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Gaborik-Richards-Nash line flourishes for Rangers

by Dan Rosen

NEW YORK -- Henrik Lundqvist's quick response summed up the night for the New York Rangers.

"Game changer," Lundqvist told after New York's 4-3 overtime win against the Boston Bruins at Madison Square Garden.

There is really no other way to describe the Rangers' new top line of Marian Gaborik, Brad Richards and Rick Nash.

When that line clicks, as it did in its debut Wednesday night, the Rangers can be remarkably dangerous. The Bruins are the first team to find that out the hard way.

Henrik Lundqvist called it a "game changer." And there is really no other way to describe the Rangers' new top line of Gaborik, Richards and Nash. (Photo: Bruce Bennett/Getty Images)

Gaborik finished off a hat trick with a breakaway goal 26 seconds into overtime to give the Rangers their first win of the season. Nash and Richards each had assists on Gaborik's first goal of the night and together the line contributed five points and 15 shots on goal, not to mention the numerous chances that didn't result in a shot on goal.

They were fast across the entire ice sheet, strong on the puck, quick to the net, physical in the corners and on the ice quite a bit as they each played more than 20 minutes.

They were everything people thought they could be when Nash got traded to the Rangers last summer.

"I just don't like talking about it -- it's one game," Richards said in an attempt to cut off the hype in its infancy. "We gotta do it a lot more times than that and hopefully we can build off it."

They should get the chance.

Rangers coach John Tortorella didn't use the three well-paid stars together in the first two games, instead choosing to play Carl Hagelin with Richards and Nash and Gaborik with Derek Stepan and Ryan Callahan.

It's hard to blame him considering those were the Rangers' top two lines, minus Nash of course, for most of the second half of last season and throughout the Rangers’ playoff run to the Eastern Conference Finals.

However, after the Rangers started this season with regulation losses to Boston and Pittsburgh, Tortorella decided to switch things up.

It worked.

"It's amazing to see," Rangers defenseman Dan Girardi said. "They're all great players and when they're clicking that's a hard line to stop. There are some pretty high-class players on that line. It's not always going to be perfect, but as long as they're getting their chances and defending the right way they'll be pretty good."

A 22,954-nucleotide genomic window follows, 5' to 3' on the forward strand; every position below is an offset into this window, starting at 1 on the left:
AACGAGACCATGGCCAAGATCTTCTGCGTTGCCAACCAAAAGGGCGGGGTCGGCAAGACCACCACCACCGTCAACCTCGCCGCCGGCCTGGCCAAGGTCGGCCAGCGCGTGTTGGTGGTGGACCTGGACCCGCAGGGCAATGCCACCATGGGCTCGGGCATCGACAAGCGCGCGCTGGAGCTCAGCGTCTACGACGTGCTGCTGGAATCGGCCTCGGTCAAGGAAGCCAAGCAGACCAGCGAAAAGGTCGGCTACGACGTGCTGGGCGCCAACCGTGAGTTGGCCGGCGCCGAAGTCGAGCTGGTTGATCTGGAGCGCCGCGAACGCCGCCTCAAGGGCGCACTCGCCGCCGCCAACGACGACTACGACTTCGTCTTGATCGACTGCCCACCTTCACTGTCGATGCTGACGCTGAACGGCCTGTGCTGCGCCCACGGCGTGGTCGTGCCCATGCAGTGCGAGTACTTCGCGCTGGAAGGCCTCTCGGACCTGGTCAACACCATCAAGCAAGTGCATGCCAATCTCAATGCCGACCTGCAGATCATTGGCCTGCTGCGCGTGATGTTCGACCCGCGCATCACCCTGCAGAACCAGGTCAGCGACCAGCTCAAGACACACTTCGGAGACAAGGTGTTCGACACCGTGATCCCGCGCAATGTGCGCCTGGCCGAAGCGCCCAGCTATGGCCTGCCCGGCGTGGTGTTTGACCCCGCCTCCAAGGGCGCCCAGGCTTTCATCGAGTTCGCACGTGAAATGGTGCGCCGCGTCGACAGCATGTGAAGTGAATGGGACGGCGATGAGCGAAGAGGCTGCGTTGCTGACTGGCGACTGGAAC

The next question they'll have to answer is, can it last?

Tortorella certainly won't hesitate to change things up mid-game if he doesn't like what he's seeing, but Richards, Nash and Gaborik all think this line could have staying power because of how well they complement each other.

Richards is the voice of reason in the middle, the guy who essentially quarterbacks the line. Nash is the big body with skill who attracts defenses.

"He's really exciting to me as far as what he is going to be for this organization," Tortorella said of Nash.

And, of course, Gaborik, who moved to the left wing this season to accommodate Nash, is the pure goal scorer with hands that Lundqvist said are some of the best in the League around the net.

"It's amazing to see.  They're all great players and when they're clicking that's a hard line to stop." -- Dan Girardi

He put them on display twice Wednesday, batting the puck into the net for both his first goal and his third goal.

Gaborik also showed on his second goal that he has no hesitation to go to the net to find pay dirt, something Tortorella didn't think he could do just a few years ago.

"He's a very talented player and he's willing to be there," Tortorella said, adding that he thinks at least 80 percent of Gaborik's 41 goals last season came from the area right around the net, "and when I first met him I didn't think he was willing to be there."

It helps that both Nash and Gaborik are proving to be interchangeable wingers. Nash is comfortable on the left side and up until now Gaborik had played on the right side for his entire career.

If they have to flip-flop during a shift they do without thinking. Richards also doesn't have to think about which side is his strong side because they both are.

"Once you're out there sometimes you get stuck on the other side, get all over the ice," Nash said. "So, we talk a lot before the game to understand each other's game."

But, yes, as Richards said, it is just one game and nobody in the Rangers' dressing room wants to get carried away with this just yet.

The true test of the line's chemistry will come over time. For one night at least it was the reason the Rangers won.

"That's a lot of firepower," Bruins defenseman Johnny Boychuk said. "They're three of the best players in the League."


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